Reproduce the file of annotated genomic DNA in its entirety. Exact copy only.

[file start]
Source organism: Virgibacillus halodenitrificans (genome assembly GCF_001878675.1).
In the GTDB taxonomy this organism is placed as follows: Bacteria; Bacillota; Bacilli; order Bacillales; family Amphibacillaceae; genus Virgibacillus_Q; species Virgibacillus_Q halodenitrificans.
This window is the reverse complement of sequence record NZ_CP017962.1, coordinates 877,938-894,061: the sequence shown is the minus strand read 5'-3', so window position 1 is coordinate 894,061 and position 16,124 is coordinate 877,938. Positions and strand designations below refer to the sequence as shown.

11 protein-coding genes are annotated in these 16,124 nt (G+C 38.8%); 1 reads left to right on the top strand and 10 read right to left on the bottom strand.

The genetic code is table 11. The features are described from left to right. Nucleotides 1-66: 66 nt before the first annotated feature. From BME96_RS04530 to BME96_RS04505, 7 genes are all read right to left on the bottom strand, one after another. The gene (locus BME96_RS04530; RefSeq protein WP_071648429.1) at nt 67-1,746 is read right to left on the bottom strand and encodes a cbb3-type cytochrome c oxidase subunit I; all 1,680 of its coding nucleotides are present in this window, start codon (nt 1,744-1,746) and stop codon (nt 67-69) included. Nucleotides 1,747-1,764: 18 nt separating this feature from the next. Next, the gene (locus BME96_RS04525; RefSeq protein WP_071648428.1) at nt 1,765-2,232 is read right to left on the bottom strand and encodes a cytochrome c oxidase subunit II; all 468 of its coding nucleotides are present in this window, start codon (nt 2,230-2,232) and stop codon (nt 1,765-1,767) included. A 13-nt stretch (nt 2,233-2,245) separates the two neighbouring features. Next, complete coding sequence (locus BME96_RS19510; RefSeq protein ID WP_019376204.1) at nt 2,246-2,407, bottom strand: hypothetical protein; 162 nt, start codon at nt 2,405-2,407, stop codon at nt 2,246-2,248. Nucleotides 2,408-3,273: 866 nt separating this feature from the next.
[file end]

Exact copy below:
Source organism: Virgibacillus halodenitrificans (genome assembly GCF_001878675.1).
In the GTDB taxonomy this organism is placed as follows: Bacteria; Bacillota; Bacilli; order Bacillales; family Amphibacillaceae; genus Virgibacillus_Q; species Virgibacillus_Q halodenitrificans.
This window is the reverse complement of sequence record NZ_CP017962.1, coordinates 877,938-894,061: the sequence shown is the minus strand read 5'-3', so window position 1 is coordinate 894,061 and position 16,124 is coordinate 877,938. Positions and strand designations below refer to the sequence as shown.

11 protein-coding genes are annotated in these 16,124 nt (G+C 38.8%); 1 reads left to right on the top strand and 10 read right to left on the bottom strand.

The genetic code is table 11. The features are described from left to right. Nucleotides 1-66: 66 nt before the first annotated feature. From BME96_RS04530 to BME96_RS04505, 7 genes are all read right to left on the bottom strand, one after another. The gene (locus BME96_RS04530; RefSeq protein WP_071648429.1) at nt 67-1,746 is read right to left on the bottom strand and encodes a cbb3-type cytochrome c oxidase subunit I; all 1,680 of its coding nucleotides are present in this window, start codon (nt 1,744-1,746) and stop codon (nt 67-69) included. Nucleotides 1,747-1,764: 18 nt separating this feature from the next. Next, the gene (locus BME96_RS04525; RefSeq protein WP_071648428.1) at nt 1,765-2,232 is read right to left on the bottom strand and encodes a cytochrome c oxidase subunit II; all 468 of its coding nucleotides are present in this window, start codon (nt 2,230-2,232) and stop codon (nt 1,765-1,767) included. A 13-nt stretch (nt 2,233-2,245) separates the two neighbouring features. Next, complete coding sequence (locus BME96_RS19510; RefSeq protein ID WP_019376204.1) at nt 2,246-2,407, bottom strand: hypothetical protein; 162 nt, start codon at nt 2,405-2,407, stop codon at nt 2,246-2,248. Nucleotides 2,408-3,273: 866 nt separating this feature from the next.